In Aotearoa New Zealand, events in March, April and May, are held around Race Relations Day providing the opportunity for all peoples to come together, learn from each other, share, celebrate and enjoy the richness of shared cultural experiences. This year's theme is "Our people, our cultures, our languages - O tātou iwi, ō tātou ahurea, ō tātou reo." Race Relations Day is a chance to remember the victims and survivors of Christchurch's mosque attacks on Friday 15 March 2019. Pancha Narayanan, National President of Multicultural New Zealand says on the Human Rights Commission website:
“In these sad times the strength and the resolve of our community not to give in to hatred has been shown as New Zealanders embrace one another to comfort and console. People of all cultures and faiths have come together to show their grief in this difficult time, with an outpouring of solidarity and unity with our Muslim brothers and sisters. As we remember, it is also a time to reflect on the country we want to build. Becoming a Treaty-based multicultural society will not come without hard work. We must listen to each other and work collectively to make it happen.
Let us stand united against racism and hate wherever and whenever we see it."
Today, Race Relations Day provides a chance to remember the victims and survivors of the attacks in Christchurch and reflect on how we can create a more harmonious society, Pancha Narayanan, National President of Multicultural New Zealand says. https://t.co/E4fnoXfK0p pic.twitter.com/NkxWIla92Q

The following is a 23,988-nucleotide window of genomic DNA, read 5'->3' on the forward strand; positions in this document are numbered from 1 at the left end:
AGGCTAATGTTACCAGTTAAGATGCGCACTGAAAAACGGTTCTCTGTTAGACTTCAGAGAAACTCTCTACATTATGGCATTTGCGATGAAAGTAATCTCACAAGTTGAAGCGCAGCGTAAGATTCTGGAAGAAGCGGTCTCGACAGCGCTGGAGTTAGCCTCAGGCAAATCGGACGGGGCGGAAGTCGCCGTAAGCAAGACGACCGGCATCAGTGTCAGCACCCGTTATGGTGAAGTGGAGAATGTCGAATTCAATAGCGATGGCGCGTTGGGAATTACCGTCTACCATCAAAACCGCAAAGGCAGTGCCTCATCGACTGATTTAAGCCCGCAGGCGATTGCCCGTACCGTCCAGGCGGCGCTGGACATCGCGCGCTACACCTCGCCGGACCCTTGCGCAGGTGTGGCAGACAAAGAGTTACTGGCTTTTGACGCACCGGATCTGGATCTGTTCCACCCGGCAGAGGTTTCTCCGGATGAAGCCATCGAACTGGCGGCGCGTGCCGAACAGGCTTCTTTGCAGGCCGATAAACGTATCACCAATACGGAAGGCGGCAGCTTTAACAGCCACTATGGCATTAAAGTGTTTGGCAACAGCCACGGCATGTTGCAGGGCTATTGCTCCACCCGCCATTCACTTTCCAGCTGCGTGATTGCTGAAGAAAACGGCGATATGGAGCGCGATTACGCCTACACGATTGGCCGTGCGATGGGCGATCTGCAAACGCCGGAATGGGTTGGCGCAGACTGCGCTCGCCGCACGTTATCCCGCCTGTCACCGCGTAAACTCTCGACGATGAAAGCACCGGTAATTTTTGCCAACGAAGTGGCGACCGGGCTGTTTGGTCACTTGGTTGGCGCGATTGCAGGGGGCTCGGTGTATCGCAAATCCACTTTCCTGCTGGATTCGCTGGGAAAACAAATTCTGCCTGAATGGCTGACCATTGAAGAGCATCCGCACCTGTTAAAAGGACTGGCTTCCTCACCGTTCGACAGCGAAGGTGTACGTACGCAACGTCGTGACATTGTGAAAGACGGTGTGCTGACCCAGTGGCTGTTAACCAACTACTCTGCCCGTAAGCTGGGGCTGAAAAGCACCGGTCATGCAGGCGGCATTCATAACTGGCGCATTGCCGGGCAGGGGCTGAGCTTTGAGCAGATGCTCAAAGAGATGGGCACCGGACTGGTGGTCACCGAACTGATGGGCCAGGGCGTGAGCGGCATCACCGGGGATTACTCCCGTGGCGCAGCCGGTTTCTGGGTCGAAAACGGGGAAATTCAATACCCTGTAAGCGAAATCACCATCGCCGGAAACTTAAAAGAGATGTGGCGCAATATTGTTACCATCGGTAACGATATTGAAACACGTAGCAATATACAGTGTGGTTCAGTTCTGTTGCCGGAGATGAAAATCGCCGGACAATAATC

— NZ Human Rights Commission (@NZHumanRights) March 20, 2019
In 1966 the date of March 21 was proclaimed by the General Assembly of the United Nations to be The International Day for the Elimination of Racial Discriminationopens a new window and the reason this date was chosen is because this was the date of the Sharpeville massacre.
Sharpeville is in South Africa, and on 21 March 1960 police opened fire on a crowd of about 20,000 people who were protesting against the apartheid "pass laws". Some 69 people were killed, including children, while around 180 were injured. Apartheid in the Rainbow Nation has since been dismantled, but the fight against racial prejudice and discrimination continues around the world.
Learn more about the Sharpeville massacre in the Salem Press Encyclopedia.
Diverse books: Race
New and old young adult fiction addressing or involving social/racial conflict.
Picture books on Islam and empathy
Stories for young children with Muslim characters, and books about equality, empathy and tolerance.
- Young Adult Refugees and Immigrant stories
- Fighting white supremacy
Find resources in our collection about:
- Find Ethnic groups in Christchurchopens a new window in CINCH, our community information database.
- Try a book in another languageopens a new window or learn a new language online.
WORD Christchurch podcasts
Migrant Voices: Dr Hassan Ibrahim and Abbas Nazari, and Murdoch Stephens of Doing Our Bit, in conversation with Donna Miles-Mojab
Read Ben's blog post: Migrant voices
Reni Eddo-Lodge: Why I'm no longer talking to white people about race
Read Kathryn's blog post: Talking about race - Reni Eddo-Lodge and Victor Rodger.
David Neiwert: Alt-America
Read Mark's post: David Neiwert: Alt-America